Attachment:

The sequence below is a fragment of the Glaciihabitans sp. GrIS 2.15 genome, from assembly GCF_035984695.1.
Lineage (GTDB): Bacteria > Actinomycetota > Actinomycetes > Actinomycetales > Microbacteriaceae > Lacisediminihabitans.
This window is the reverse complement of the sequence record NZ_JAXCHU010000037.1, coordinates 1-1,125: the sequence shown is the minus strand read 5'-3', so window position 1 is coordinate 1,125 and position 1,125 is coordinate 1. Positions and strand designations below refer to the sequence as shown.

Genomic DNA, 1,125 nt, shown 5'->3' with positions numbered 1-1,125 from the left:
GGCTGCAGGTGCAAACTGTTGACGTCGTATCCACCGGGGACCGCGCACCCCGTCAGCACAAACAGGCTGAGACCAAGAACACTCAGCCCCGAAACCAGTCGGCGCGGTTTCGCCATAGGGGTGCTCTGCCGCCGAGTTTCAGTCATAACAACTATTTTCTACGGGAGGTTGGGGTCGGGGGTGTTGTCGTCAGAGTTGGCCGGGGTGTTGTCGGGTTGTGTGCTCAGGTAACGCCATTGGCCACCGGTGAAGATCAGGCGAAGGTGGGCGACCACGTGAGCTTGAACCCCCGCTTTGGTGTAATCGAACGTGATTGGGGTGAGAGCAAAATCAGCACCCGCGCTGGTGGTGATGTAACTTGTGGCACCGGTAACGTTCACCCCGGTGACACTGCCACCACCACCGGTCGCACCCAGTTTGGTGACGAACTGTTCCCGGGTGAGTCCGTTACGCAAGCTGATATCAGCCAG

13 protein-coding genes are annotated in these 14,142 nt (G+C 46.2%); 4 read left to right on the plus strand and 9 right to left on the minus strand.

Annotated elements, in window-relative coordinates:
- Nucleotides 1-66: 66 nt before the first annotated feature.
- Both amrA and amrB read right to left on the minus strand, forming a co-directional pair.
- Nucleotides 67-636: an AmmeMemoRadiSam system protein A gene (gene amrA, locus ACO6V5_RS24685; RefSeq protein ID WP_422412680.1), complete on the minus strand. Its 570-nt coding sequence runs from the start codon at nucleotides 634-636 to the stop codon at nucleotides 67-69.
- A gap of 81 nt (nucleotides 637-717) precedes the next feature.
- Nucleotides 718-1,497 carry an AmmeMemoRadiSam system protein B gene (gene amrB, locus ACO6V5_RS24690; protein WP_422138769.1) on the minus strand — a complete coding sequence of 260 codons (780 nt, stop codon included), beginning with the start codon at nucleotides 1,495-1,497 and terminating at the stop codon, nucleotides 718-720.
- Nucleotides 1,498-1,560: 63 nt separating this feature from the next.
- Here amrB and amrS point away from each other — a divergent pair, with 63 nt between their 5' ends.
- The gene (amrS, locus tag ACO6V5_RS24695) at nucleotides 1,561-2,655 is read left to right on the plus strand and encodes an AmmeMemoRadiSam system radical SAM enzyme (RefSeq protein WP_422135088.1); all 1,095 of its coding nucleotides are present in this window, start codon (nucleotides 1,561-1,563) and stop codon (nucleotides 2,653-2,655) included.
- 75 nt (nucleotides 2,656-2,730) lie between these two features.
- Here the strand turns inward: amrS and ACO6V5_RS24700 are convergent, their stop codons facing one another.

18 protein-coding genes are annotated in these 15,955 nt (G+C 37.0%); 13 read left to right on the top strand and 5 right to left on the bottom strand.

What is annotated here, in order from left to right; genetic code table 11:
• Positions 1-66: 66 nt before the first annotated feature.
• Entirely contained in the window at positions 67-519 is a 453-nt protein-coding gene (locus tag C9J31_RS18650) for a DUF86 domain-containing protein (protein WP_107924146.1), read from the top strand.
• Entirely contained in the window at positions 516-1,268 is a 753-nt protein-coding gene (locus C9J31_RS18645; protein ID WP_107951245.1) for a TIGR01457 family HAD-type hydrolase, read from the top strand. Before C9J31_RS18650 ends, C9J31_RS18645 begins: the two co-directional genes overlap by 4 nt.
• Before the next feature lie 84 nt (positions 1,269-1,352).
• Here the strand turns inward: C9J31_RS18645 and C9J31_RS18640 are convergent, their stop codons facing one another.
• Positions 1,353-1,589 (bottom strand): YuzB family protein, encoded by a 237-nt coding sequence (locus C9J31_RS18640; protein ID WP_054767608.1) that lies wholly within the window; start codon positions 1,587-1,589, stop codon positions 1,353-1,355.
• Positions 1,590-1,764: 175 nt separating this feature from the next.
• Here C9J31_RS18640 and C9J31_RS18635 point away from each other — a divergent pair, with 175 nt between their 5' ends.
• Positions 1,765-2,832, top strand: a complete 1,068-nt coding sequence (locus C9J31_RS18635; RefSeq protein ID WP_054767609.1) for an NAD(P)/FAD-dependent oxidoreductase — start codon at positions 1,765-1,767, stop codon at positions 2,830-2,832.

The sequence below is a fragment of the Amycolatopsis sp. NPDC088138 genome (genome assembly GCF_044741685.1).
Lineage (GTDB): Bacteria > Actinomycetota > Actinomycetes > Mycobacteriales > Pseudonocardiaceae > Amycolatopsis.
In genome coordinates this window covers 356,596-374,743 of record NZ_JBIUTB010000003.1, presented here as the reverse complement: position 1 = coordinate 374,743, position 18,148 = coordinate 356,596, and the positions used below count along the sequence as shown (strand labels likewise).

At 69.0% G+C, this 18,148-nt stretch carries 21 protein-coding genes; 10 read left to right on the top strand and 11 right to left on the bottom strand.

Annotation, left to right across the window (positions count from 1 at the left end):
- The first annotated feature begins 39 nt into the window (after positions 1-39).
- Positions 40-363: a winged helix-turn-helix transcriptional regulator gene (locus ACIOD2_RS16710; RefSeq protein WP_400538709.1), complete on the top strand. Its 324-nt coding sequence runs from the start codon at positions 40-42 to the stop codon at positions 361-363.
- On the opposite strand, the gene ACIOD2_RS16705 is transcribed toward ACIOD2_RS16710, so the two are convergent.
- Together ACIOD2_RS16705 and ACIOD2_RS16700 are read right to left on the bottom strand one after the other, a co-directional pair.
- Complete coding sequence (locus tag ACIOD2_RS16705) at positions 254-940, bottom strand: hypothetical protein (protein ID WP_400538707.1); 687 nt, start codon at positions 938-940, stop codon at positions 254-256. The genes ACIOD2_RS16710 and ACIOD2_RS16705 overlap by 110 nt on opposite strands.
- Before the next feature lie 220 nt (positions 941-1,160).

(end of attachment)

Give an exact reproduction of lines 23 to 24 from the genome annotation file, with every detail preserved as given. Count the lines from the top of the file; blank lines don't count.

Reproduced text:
• Before the next feature lie 84 nt (positions 1,269-1,352).
• Here the strand turns inward: C9J31_RS18645 and C9J31_RS18640 are convergent, their stop codons facing one another.